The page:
LUBA-SONGYE, KIFWEBE MASK, CONGO
Early 20th c.; Carved wood; On stand: 16 1/4" x 9 3/4"; Provenance: Armand Arman, New York; John Giltsoff, London; Allan Stone Collection, New York (acquired from the above in 1981); Exhibition: Power Incarnate: Allan Stone's Collection of
Sale Price: $87,500
Estimate: $100,000 - $150,000
Condition is considered good with signs of wear indicating ceremonial use. There are various nicks and abrasions with minor surface loss. On the proper right lower edge of the masks there are losses that extend about 2 ¼”. There is some insect damage with loss along the upper proper left side of the mask. The back of the mask is heavily abraded through use as it contacted the forehead, mouth, and nose. There are twenty suspension holes located on the edge of the mask. Which demonstrate appropriate wear for a ceremonial mask of this type.
The striated face masks known as kifwebe likely originated in what is now the Shaba region of the Democratic Republic of Congo, southeast of the Congo River basin, an area inhabited by both Songye and Luba groups. For this reason, it is not unusual to see a masking tradition that seems to incorporate stylistic elements of both groups. This mask belongs to a small corpus of Luba-Songye masks generally known as being in the 'Mussolini style'. It is characterized by a box-like projecting mouth, prominent semi-circular bulbous upper eyelids, the broad triangular nose, and large dominant forehead accentuated with a band extending from the nose across the top of the head. (According to Willy Mestach, among the Songye a man with such protuberant lips was regarded as a strong speaker.) The big eyes, in their turn, may refer to the use of a poisonous drug, which caused an intense swelling of the eyes. The facial surface of this mask is covered by thin, grooved linear incisions; the repetition of the striations evokes movement. About a dozen masks of the Mussolini workshop are known. Hierarchical and functional distinctions between female and male masks are reflected in color and in sculptural features. This is a female kifwebe mask, though the basic color is dark, which is the usual color of male masks. According to Alain Naoum, female masks (bifwebe bakashi) are known to have appeared on the occasion of a chief's death or investiture and during lunar rites. They played an integral role in the symbolic composition of these rituals by animating life forces through dance, calling the benevolent spirits from the forest and beyond to bring descendants to the villagers. Women, as the bearers of children and therefore good fortune, perpetuated the lineage and simultaneously also the magical essence of buci. Thus the female masks represented the continuity of life and cultural tradition. As documented by anthropologists, the precise functions and roles of these masks have evolved over time, reflecting their complexities and importance within the society. The traditional political organization of the Songye rested on the authority of the chief. In consolidating and bolstering the strength of their rule, chiefs were assisted by two secret men's associations, one practicing witchcraft (buci) and sorcery (masende), and the other, bwadi bwa kifwebe. Bwadi bwa kifwebe was responsible for the performances of the kifwebe masks. Bwadi bwa kifwebe assured the well-being and continuity of the community by enforcing societal laws and appealing to benevolent spirits. This society possessed the power of political and social control, demanded contributions from spectators during its public appearances and could also lease its services to other associations (for example for initiation ceremonies). Since the masqueraders's disguise preserved the anonymity of specific individuals, suspicion of sorcery, which could not be channeled at particular persons of rank, was absorbed by the kifwebe creature. These masks, supplemented by a woven costume and a long beard of raffia bast were accompanied by singers and dancers. Although their forms, patterns, colors, and behaviors are inspired by and derived from human beings and animals, kifwebe were supports for supernatural beings.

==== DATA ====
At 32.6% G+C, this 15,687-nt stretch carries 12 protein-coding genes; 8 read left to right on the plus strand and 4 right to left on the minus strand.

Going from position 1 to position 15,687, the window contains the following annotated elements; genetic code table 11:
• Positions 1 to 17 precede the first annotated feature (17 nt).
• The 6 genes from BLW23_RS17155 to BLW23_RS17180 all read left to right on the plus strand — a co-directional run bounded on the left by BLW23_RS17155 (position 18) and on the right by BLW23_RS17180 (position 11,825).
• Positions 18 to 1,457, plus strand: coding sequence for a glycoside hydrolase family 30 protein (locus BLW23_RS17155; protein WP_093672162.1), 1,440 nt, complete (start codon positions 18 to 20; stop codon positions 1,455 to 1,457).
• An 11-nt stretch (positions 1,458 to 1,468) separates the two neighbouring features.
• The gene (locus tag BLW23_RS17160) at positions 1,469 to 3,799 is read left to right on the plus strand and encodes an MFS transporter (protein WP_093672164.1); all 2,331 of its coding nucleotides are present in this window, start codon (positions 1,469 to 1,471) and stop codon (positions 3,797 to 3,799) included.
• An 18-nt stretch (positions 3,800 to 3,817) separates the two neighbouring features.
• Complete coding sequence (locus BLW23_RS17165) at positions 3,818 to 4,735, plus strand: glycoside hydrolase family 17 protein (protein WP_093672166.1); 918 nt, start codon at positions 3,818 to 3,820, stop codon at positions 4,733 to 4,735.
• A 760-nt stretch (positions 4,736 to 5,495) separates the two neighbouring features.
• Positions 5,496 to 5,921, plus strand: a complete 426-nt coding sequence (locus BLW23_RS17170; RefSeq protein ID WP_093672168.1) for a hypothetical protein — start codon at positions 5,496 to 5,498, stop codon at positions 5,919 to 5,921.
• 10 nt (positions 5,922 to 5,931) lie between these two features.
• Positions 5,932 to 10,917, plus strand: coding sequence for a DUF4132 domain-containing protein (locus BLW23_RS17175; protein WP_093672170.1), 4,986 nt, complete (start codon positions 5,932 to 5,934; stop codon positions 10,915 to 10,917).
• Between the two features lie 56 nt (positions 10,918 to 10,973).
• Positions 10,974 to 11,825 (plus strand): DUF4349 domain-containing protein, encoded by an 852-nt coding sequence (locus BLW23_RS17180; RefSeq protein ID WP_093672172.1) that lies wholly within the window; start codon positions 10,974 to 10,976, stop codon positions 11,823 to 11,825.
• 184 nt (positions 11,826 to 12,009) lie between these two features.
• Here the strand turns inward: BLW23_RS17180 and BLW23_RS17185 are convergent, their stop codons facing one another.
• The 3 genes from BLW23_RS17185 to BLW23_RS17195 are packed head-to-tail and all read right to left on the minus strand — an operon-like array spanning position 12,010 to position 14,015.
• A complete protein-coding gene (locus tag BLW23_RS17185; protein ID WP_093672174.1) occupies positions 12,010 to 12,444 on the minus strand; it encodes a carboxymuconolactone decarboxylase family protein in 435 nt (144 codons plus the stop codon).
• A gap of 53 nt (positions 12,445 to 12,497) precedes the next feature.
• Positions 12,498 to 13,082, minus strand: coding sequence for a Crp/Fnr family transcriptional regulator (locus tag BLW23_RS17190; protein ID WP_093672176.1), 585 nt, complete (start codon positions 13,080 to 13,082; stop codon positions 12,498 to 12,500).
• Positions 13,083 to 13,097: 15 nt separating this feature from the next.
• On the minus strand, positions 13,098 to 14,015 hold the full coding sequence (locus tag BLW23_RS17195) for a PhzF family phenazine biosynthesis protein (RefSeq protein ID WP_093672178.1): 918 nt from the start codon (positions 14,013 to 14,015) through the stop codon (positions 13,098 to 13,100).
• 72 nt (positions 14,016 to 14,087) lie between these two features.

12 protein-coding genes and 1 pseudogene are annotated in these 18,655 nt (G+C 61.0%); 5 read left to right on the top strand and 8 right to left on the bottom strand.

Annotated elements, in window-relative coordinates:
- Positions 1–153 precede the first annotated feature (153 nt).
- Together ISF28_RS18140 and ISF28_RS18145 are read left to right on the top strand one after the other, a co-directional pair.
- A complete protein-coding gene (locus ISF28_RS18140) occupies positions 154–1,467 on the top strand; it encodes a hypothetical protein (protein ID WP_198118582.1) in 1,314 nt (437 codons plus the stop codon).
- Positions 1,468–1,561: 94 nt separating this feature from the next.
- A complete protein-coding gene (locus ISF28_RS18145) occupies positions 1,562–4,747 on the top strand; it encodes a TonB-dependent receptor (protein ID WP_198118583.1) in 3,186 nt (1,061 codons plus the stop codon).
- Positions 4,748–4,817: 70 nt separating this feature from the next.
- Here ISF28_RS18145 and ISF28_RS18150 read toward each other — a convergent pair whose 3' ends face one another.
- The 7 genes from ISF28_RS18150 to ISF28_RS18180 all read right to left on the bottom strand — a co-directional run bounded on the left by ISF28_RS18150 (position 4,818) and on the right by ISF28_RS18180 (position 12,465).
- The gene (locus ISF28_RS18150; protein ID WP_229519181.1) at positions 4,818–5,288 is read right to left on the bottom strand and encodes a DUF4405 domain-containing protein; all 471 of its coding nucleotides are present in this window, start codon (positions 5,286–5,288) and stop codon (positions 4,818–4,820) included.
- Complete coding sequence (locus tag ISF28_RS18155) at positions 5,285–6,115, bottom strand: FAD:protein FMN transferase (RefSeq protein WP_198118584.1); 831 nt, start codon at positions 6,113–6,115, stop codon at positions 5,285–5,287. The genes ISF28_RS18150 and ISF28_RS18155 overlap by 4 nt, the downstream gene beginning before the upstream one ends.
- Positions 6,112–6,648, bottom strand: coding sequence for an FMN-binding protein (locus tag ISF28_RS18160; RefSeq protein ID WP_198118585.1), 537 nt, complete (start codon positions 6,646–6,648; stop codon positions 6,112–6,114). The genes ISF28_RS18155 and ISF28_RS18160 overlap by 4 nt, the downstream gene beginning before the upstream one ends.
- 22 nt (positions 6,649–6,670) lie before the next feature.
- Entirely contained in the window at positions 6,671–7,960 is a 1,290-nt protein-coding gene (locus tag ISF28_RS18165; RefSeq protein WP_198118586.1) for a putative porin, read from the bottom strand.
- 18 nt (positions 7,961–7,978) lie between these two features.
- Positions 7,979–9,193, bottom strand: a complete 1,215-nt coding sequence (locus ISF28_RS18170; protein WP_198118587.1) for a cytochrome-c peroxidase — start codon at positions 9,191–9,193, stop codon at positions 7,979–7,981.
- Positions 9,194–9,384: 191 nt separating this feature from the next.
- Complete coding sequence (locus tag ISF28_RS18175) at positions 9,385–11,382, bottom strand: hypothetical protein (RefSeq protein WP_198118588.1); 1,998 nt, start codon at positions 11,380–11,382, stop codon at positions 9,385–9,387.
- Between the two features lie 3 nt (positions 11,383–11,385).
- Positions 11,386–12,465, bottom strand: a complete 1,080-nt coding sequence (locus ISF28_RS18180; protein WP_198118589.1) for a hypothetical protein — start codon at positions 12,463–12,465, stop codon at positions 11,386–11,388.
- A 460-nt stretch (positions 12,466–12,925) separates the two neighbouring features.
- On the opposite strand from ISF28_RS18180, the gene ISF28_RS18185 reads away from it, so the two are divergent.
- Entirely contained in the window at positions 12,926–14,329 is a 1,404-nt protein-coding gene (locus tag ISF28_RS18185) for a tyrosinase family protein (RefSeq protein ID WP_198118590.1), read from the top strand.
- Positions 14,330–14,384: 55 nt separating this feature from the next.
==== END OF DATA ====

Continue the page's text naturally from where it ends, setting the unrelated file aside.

Barbier-Mueller, Monique. African Faces, African Figures. The Arman Collection. New York: Museum of African Art, 1997, pl. 166 Hersak, Dunja. Songye Masks and Figure Sculpture. London: Ethnographica, 1995 Morigi, Paolo. Raccolta di un amatore d'arte Primitiva. Bern, Switzerland: Kunstmuseum, 1980: 355, pl. 310 Newton, Douglas. Masterpieces of Primitive Art: The Nelson A. Rockefeller Collection. New York: Alfred A. Knopf, 1978, p. 82. Rubin, William. Primitivism in 20th Century Art. Affinities of the Tribal and the Modern. New York: Museum of Modern Art, 1984, pl. 173 Songye peoples, Democratic Republic of the Congo, Africa, Collections, Metropolitan Museum of Art (metmuseum.org)
Cincinnati Art Museum, Songye mask (cincinnatiartmuseum.org id 16718977) University of Iowa, Songye mask (africa.uima.uiowa.edu) Yale Van Rijn Archive of African Art - Songye Kifwebe female mask ID number 0000300 (Alain Naoum) - Songye Kifwebe female mask ID number 0000301 (Alain Naoum) - Songye Kifwebe female mask ID number 0004982 (Dartevelle) - Songye Kifwebe female mask ID number 0004980 (ex Patric Claes, Peter Loebarth, Jacques Hautelet) See also Neyt, Francois. Arts Traditionelle Et Histoire Au Zaire. Societe D'Arts Primitifs, Institute Superieur D'Archeologie et D'Histoire D'Art Universite Catholique De Louvain, 1981; Roy, Christopher D. Art and Life in Africa. Selections from the Stanley Collection, 1992: 164-165, pl. 114 - Songye Kifwebe female mask ID number 0002792 (Watson). See also Fagaly, William A. Shapes of power, belief, and celebration: African art from New Orleans collections. New Orleans Museum of Art, 1989, Nicolas, Alain. Arman & l'art africain. Diffusion, Seuil, 1996, pl. 159